What does "Lean IT" mean? Most of those who use this term think of it as the application of Lean principles to the operations of IT companies or departments. To others, including myself, it is primarily about the effective use of IT in support of Lean manufacturing, which is a completely different but very real problems.
The IT departments of manufacturing companies are rarely any help in implementing Lean. The plants' information systems are full of data about the business and the technology of the plant that is only accessible through the IT department, but its members are busy implementing system upgrades and have no clue what uses this data could be put to.
On the other side are Lean implementers whose computer skills are limited to Excel and PowerPoint, and who underestimate the potential of 21st century IT based on comments made by Ohno in the 1960s.
I looked in vain for any discussion of these issues in the presentations at this summit, although plenty of solutions exist. There could have been, for example, discussions of how data warehousing technology to consolidate data from multiple legacy system into a single, comprehensive source of clean data about product and process specs, the status and history of demand and production, quality, maintenance, inventory, and the supply chain, along with plans for the future.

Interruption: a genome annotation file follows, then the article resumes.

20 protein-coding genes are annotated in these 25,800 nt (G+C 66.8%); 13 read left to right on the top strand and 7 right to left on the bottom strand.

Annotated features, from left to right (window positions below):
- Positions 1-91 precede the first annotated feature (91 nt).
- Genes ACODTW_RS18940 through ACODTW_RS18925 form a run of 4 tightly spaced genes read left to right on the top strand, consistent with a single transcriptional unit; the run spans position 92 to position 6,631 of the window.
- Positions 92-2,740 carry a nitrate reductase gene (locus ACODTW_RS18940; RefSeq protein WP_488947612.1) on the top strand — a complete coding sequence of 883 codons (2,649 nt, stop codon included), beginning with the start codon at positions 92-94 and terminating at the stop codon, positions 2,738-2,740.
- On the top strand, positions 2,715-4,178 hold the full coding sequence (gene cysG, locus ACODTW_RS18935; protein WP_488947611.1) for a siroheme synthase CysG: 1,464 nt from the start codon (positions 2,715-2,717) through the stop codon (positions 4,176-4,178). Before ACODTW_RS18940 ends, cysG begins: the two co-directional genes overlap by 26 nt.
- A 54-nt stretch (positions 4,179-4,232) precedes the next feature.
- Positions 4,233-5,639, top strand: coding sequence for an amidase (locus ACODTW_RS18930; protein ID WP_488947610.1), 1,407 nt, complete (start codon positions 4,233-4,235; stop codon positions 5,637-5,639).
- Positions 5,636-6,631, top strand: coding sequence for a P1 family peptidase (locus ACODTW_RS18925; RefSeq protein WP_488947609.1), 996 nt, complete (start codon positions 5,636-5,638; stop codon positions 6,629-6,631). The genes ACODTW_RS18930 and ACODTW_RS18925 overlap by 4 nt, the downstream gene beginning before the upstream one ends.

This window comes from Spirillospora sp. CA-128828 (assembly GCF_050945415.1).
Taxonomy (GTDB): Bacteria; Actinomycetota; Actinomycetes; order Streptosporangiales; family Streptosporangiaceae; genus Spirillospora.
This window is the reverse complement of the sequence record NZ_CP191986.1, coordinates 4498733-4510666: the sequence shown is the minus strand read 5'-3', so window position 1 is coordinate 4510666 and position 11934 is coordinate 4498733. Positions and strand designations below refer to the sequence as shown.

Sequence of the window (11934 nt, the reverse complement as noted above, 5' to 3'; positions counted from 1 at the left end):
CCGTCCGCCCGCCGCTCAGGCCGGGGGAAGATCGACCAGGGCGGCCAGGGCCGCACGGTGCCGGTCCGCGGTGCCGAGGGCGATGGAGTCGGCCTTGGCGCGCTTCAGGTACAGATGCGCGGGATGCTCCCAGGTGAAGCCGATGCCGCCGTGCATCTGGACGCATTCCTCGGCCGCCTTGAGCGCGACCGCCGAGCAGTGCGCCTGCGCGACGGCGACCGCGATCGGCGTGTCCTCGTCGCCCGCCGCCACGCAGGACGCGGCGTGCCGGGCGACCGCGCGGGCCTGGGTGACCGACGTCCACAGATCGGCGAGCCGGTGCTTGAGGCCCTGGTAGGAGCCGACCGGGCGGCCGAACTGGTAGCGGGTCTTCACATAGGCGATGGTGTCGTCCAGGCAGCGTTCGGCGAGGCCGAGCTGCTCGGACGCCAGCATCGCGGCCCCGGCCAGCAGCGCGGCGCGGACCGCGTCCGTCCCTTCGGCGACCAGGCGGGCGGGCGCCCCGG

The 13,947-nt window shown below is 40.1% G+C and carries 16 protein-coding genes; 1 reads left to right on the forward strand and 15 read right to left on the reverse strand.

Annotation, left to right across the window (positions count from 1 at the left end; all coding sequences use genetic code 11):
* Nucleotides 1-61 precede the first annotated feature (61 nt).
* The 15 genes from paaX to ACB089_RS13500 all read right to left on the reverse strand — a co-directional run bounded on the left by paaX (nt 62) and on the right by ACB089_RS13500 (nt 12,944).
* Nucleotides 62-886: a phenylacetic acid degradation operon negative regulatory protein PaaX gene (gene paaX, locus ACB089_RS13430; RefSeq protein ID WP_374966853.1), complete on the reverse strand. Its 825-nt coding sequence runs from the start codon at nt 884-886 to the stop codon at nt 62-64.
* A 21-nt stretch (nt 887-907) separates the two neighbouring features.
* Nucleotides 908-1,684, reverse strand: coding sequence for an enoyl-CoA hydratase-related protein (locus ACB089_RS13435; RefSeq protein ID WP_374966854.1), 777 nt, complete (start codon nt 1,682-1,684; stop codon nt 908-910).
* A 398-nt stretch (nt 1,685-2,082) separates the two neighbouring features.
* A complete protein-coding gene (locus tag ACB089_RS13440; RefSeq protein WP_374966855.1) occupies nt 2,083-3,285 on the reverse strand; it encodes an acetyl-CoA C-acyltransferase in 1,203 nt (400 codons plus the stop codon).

Then it would have been fascinating to hear how tools like the ones Nate Silver applied to US presidential politics could be applied to identifying patterns in this data could be used to allocate products among families and size production lines for each family...
We could also have heard about Lean implementers breaking out of the Excel/PowerPoint box, learning how to design and query databases, and how to judiciously apply data mining tools.
This is about making IT effective, and it should be job one. Then we can worry about applying Lean internally to IT department to make them more efficient.